• Each house, trailer, and apartment serves as someone’s home.

      • NOT Each house, trailer, and apartment serve as someone’s home.


Rule 4
Rule #4

  • When joining two or more subjects with neither/nor, either/or, or,and nor, use a verb that agrees with the nearer or nearest subject.

No, Stephanie. Vernon and I agree. He’s closer to me.

But Vernon…

Either Sally or Stephanie will agree with Vernon, whoever’s closest.


Rule 4 examples neither nor either or
Rule #4Examples: Neither, nor, either, or

  • Neither the counselor nor the parents know what to do with Billy Bob.

    • know agrees with parents, not counselor

  • The receptionist or the tutors try to help you.

    • Try agrees with tutors, not receptionist

  • Either the dogs or the cat defend the house when the humans are away.

    • Defend agrees with cat, not dog


Rule 5
Rule #5

  • Collective nouns (a group of individuals or things) use either singular or plural verbs depending upon the context.


Rule 5 special subjects collective nouns
Rule #5Special Subjects: collective nouns

  • Collective nouns refer to a group.

    • Ex. team, audience, staff, herd, class, majority

  • Generally, collective nouns are singular.

    • Ex. The team wins.

    • Ex. The class cheers when the teacher announces no homework.

  • Collective nouns may be plural when referring to its members as individuals.

    • The staff were complaining about the influx of paperwork.

    • *To clarify the sentence, you may add a modifier.


  • Rule 6
    Rule #6

    • Even if a sentence is inverted, the subject should agree with the verb.


    Rule 6 subjects after the verb
    Rule #6Subjects after the verb

    • When the subject follows the verb, the two must still agree.

      • There is an incredible amount of food under my bed.

        • is agrees with amount

      • There are many food items under my bed.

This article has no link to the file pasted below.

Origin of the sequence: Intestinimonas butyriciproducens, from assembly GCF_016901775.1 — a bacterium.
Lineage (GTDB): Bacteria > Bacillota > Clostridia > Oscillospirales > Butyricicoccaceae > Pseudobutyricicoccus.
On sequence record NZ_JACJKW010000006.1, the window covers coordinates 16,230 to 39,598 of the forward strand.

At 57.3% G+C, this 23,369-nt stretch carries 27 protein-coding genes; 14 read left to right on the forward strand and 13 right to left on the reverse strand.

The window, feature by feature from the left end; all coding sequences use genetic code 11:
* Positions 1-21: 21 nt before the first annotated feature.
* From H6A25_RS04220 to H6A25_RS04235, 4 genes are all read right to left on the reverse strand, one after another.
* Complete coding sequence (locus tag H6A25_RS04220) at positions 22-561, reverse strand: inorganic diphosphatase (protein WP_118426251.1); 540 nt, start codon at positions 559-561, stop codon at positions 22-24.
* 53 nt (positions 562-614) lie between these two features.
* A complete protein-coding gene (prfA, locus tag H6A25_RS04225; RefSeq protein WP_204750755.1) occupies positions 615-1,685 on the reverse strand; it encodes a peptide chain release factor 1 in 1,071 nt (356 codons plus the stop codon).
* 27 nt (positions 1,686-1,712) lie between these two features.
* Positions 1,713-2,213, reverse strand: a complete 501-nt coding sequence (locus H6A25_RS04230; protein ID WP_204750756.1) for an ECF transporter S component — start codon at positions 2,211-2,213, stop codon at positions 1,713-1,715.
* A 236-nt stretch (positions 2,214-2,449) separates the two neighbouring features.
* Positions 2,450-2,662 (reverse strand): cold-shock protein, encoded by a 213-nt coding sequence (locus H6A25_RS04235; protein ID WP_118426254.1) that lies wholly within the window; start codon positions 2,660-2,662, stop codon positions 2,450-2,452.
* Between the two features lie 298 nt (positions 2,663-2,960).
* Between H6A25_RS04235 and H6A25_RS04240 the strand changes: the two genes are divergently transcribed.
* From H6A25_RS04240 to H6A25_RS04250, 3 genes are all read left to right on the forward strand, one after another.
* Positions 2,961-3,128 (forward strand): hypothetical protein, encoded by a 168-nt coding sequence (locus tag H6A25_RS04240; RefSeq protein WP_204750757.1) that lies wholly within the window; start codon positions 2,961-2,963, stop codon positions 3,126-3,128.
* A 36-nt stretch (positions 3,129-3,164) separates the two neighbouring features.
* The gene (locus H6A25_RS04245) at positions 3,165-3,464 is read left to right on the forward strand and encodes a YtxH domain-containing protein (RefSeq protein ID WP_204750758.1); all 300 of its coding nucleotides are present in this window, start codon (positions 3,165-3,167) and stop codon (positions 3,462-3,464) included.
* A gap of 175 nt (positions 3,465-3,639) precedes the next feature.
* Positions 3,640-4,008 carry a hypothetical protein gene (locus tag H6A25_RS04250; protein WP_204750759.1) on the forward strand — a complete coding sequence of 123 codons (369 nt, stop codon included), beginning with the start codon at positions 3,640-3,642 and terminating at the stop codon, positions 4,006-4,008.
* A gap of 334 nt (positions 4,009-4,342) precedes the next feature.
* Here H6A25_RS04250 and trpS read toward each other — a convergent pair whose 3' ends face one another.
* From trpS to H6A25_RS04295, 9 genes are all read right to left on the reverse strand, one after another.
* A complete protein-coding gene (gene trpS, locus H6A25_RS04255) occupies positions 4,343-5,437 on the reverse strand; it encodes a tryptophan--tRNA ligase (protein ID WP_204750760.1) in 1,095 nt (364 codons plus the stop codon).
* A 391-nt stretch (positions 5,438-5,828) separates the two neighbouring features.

• are agrees with food items

      • Waiting on the Dr. Phil’s desk to be graded was a stack of papers ten feet high.

        • was agrees with stack

      • Waiting on Dr. Phil’s desk to be graded were papers stacked ten feet high.

        • were agrees with papers


    Practice
    Practice!

    • The dogs howl/howls at night.

    • The desk stay/stays messy, despite how much we hope it will clean itself.

    • The students who always wear sunglasses in class smell/smells like sunscreen today.

    • Melissa and Joan love/loves watching Sabrina, the Teenage Witch.

    • The blank worksheets and the teacher’s edition remain/remains in my bag at all times.


    More practice
    More Practice!

    • Neither the math tutor nor the English tutors want/wants to play in the puddle today.

    • Either the English tutors or the math tutor play/plays hopscotch on the weekends.

    • The team win/wins every game.

    • The family speak/speaks in turn as each name is called.

    • “Open the door,” say/says Timmy every time he comes near an automatic door.

    • Off fly/flies the papers as the door swooshes open.


    Just remember sally and vernon always agree
    Just remember, Sally and Vernon always agree.

    Bye, Vernon!

    See you later, Sally!